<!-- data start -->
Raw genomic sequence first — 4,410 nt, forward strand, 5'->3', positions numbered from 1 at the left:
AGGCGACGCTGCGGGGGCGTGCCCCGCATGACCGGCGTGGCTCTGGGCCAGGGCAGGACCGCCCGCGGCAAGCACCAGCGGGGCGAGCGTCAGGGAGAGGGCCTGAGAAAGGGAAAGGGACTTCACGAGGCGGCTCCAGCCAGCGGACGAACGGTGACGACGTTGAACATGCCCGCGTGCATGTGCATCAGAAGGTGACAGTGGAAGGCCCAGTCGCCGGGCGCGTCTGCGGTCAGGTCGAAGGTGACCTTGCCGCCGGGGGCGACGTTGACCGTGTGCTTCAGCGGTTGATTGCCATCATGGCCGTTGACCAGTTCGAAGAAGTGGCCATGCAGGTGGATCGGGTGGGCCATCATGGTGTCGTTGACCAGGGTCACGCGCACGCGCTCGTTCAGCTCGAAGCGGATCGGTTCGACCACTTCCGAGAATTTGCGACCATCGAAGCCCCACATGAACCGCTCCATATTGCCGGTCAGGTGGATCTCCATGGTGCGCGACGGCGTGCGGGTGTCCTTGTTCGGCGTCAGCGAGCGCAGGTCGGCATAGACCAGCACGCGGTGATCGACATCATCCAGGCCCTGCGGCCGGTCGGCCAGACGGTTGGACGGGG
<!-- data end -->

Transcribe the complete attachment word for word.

Raw genomic sequence first — 4,410 nt, forward strand, 5'->3', positions numbered from 1 at the left:
AGGCGACGCTGCGGGGGCGTGCCCCGCATGACCGGCGTGGCTCTGGGCCAGGGCAGGACCGCCCGCGGCAAGCACCAGCGGGGCGAGCGTCAGGGAGAGGGCCTGAGAAAGGGAAAGGGACTTCACGAGGCGGCTCCAGCCAGCGGACGAACGGTGACGACGTTGAACATGCCCGCGTGCATGTGCATCAGAAGGTGACAGTGGAAGGCCCAGTCGCCGGGCGCGTCTGCGGTCAGGTCGAAGGTGACCTTGCCGCCGGGGGCGACGTTGACCGTGTGCTTCAGCGGTTGATTGCCATCATGGCCGTTGACCAGTTCGAAGAAGTGGCCATGCAGGTGGATCGGGTGGGCCATCATGGTGTCGTTGACCAGGGTCACGCGCACGCGCTCGTTCAGCTCGAAGCGGATCGGTTCGACCACTTCCGAGAATTTGCGACCATCGAAGCCCCACATGAACCGCTCCATATTGCCGGTCAGGTGGATCTCCATGGTGCGCGACGGCGTGCGGGTGTCCTTGTTCGGCGTCAGCGAGCGCAGGTCGGCATAGACCAGCACGCGGTGATCGACATCATCCAGGCCCTGCGGCCGGTCGGCCAGACGGTTGGACGGGG